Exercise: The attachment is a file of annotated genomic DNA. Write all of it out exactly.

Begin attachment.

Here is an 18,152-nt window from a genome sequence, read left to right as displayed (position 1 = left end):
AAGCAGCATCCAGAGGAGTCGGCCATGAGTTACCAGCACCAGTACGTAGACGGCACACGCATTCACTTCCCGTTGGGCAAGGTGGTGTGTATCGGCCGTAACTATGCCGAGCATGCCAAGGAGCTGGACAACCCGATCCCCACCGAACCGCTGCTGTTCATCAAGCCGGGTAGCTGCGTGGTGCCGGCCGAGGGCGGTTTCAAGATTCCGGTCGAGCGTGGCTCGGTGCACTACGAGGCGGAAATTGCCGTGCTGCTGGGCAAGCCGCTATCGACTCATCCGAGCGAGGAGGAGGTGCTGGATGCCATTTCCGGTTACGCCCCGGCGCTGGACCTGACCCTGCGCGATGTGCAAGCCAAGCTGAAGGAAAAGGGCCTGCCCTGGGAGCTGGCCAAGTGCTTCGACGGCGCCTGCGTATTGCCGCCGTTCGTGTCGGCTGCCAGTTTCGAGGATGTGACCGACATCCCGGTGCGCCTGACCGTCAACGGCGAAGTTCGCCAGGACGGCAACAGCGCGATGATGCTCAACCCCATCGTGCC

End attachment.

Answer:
Here is an 18,152-nt window from a genome sequence, read left to right as displayed (position 1 = left end):
AAGCAGCATCCAGAGGAGTCGGCCATGAGTTACCAGCACCAGTACGTAGACGGCACACGCATTCACTTCCCGTTGGGCAAGGTGGTGTGTATCGGCCGTAACTATGCCGAGCATGCCAAGGAGCTGGACAACCCGATCCCCACCGAACCGCTGCTGTTCATCAAGCCGGGTAGCTGCGTGGTGCCGGCCGAGGGCGGTTTCAAGATTCCGGTCGAGCGTGGCTCGGTGCACTACGAGGCGGAAATTGCCGTGCTGCTGGGCAAGCCGCTATCGACTCATCCGAGCGAGGAGGAGGTGCTGGATGCCATTTCCGGTTACGCCCCGGCGCTGGACCTGACCCTGCGCGATGTGCAAGCCAAGCTGAAGGAAAAGGGCCTGCCCTGGGAGCTGGCCAAGTGCTTCGACGGCGCCTGCGTATTGCCGCCGTTCGTGTCGGCTGCCAGTTTCGAGGATGTGACCGACATCCCGGTGCGCCTGACCGTCAACGGCGAAGTTCGCCAGGACGGCAACAGCGCGATGATGCTCAACCCCATCGTGCC